A Carson City man was acquitted on a felony count and found guilty of misdemeanor DUI Wednesday night in district court following a July 2012 incident on Winnie Lane that sent a jogger to the hospital via Care Flight.
Stefan Davis, 19, told deputies following the crash he had drunk beer the night before and had smoked four bowls of marijuana, according to the arrest report.
Davis was acquitted by the 12-person jury on the felony count of DUI causing substantial bodily harm but found guilty of DUI. It took the jury an hour and a half to come to its verdict.
Deputy District Attorney Travis Lucia told jurors in his closing arguments that Davis had many times the legal limit of marijuana for drivers in his system after a blood draw, done after the accident, was performed.
Deputies on the scene said Davis had red, watery eyes and dry mouth, both indicators of marijuana use, and smelled like the substance.
The defense and prosecution both spoke at length to the jury about due care in their closing arguments. Davis did not exercise due care, leading to the hit jogger, Lucia told the jury.
Lucia, speaking in a calm and steady cadence, walked the jurors through each part of the charge against Davis, highlighting the evidence and testimony presented and how the state had proved each element.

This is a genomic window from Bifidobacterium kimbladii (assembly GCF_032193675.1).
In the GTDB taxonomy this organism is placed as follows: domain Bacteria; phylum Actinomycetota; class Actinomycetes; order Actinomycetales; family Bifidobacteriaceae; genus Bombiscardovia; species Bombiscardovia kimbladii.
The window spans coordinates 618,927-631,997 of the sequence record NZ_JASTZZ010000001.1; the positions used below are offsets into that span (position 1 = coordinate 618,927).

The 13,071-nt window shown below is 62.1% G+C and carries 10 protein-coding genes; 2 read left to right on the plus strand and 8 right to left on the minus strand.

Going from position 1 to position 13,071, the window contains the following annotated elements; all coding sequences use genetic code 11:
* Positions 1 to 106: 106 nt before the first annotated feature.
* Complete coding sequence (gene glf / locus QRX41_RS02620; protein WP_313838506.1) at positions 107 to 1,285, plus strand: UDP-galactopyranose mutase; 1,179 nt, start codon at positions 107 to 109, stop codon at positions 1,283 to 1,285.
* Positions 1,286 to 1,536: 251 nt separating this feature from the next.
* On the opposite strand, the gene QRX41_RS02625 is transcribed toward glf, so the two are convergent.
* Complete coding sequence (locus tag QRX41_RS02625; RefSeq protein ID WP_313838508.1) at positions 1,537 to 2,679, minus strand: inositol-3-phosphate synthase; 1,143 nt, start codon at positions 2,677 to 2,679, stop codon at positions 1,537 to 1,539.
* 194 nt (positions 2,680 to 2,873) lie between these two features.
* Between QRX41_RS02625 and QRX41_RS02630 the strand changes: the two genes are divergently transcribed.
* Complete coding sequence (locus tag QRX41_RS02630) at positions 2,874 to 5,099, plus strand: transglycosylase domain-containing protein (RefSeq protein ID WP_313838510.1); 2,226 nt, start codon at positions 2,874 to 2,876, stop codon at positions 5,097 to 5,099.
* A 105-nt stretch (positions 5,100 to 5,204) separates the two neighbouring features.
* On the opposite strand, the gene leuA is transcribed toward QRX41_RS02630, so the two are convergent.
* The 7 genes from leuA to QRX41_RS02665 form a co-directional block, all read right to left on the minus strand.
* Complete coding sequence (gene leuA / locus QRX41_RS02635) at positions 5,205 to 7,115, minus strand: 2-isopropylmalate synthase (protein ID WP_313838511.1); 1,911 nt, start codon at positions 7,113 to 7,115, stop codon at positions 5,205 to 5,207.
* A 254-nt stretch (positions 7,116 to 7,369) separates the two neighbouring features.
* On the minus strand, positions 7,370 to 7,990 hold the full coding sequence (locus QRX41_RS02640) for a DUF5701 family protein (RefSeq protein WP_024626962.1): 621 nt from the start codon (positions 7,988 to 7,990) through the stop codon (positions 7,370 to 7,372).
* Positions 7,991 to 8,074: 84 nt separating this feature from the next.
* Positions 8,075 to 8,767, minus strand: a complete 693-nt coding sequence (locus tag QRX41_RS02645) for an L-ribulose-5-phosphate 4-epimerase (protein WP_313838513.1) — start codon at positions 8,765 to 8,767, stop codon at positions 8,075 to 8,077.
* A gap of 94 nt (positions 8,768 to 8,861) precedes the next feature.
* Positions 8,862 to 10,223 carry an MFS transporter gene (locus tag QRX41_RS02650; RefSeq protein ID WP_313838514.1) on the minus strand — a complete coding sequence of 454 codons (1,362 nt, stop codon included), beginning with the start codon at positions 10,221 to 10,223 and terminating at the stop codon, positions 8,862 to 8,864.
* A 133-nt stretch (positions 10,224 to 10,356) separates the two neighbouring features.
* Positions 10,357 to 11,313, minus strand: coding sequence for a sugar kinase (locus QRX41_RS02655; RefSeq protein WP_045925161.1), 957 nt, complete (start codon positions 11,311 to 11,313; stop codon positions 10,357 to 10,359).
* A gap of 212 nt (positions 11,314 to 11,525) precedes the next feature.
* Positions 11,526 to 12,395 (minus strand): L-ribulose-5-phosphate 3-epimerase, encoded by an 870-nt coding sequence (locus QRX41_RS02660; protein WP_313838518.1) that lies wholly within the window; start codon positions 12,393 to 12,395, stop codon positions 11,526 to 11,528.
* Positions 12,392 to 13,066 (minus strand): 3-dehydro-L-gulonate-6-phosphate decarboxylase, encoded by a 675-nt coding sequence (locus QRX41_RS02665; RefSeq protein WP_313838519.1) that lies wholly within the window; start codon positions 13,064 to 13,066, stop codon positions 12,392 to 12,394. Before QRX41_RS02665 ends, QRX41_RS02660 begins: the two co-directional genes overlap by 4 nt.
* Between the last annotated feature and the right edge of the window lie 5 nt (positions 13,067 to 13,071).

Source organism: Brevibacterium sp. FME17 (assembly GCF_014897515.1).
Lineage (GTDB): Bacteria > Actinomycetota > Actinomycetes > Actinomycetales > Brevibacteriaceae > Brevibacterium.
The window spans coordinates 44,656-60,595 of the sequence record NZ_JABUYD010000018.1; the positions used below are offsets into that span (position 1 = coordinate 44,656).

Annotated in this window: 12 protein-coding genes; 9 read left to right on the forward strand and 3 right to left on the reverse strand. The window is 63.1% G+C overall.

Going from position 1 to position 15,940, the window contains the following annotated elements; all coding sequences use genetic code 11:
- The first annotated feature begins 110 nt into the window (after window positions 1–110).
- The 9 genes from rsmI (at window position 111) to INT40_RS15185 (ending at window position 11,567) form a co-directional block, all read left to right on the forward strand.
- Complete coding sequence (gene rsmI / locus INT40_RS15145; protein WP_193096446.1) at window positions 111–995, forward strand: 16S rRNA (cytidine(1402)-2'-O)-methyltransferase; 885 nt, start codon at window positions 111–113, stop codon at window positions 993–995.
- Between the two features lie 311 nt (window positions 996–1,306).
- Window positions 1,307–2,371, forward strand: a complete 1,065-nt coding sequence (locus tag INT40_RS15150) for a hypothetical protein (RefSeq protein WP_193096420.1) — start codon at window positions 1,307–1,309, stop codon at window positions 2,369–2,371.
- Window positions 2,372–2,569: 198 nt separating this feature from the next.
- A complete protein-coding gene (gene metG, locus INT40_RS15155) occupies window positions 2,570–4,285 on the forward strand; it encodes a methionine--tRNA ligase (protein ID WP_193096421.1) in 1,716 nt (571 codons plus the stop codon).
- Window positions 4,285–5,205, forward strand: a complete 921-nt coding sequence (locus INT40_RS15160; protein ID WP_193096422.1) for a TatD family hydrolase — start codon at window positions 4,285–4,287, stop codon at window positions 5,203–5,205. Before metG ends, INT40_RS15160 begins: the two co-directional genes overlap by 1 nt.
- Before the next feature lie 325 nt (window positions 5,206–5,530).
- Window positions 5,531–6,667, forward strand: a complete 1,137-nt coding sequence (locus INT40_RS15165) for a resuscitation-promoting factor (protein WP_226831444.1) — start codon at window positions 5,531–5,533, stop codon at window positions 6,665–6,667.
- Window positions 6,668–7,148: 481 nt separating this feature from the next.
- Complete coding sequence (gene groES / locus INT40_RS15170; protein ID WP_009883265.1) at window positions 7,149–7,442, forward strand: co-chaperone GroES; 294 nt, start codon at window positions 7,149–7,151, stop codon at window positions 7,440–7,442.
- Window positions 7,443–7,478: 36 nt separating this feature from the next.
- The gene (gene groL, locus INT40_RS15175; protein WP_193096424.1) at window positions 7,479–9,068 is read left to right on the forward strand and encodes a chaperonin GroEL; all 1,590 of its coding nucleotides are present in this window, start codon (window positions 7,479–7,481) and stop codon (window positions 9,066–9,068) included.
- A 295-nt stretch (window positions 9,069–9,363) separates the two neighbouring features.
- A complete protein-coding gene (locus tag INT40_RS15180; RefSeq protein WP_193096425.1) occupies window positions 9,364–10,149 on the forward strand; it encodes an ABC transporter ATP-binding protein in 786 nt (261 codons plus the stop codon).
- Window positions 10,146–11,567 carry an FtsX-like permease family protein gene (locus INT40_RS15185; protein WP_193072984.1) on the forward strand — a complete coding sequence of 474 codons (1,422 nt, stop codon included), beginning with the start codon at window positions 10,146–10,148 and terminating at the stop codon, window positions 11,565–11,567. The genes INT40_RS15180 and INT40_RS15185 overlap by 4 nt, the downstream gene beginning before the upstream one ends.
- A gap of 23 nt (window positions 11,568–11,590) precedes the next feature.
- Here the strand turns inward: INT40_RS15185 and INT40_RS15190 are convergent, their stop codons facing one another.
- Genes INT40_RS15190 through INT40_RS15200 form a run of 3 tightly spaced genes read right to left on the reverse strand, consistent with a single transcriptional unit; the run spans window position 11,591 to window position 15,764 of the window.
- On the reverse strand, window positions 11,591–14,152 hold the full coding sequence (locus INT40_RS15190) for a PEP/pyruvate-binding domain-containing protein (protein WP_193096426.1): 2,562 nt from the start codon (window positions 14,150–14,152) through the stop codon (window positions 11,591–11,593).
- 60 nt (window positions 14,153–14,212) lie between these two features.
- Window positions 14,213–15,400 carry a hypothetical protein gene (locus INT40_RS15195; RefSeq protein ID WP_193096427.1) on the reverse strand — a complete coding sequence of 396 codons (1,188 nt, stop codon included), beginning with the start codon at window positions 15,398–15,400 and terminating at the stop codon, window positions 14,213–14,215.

The first non-involved person to come across the scene described Davis as “dazed and confused,” Lucia told the jurors. Davis told deputies he drank and smoked the night before, he reiterated.
No determination of Davis’ speed was made, although it was presumed to be an estimated 20-25 mph by expert accident reconstructionist Shawn McMenomy, called by the defense, Larry Dunn.
Speed does not determine due care, Lucia told the jury.
“He failed to exercise due care,” he said. “We’ve met the elements. You have the facts.”
Acting the firebrand to Lucia’s calm and cool demeanor, Dunn told the jurors there was not enough evidence to find him guilty of not exercising due care.
“Due care is not an abstract concept,” he said. “It’s a driving offense. It’s a speeding violation, requiring you to go at a certain (slower) speed” depending on the conditions.
The jogger was at fault for being on the wrong side of the road, he told the jury in a raised voice.
“What act did he do, did he fail to do? How can you prove due care?” he rhetorically asked the jury, before changing, acknowledging he asked many of the questions to thin air. “The pedestrian was violating the law” by running the direction of traffic, not against it. “It’s illegal. It creates a hazard.”
It is unknown whether Davis will be sentenced in justice court or in district court, where the trial was held.
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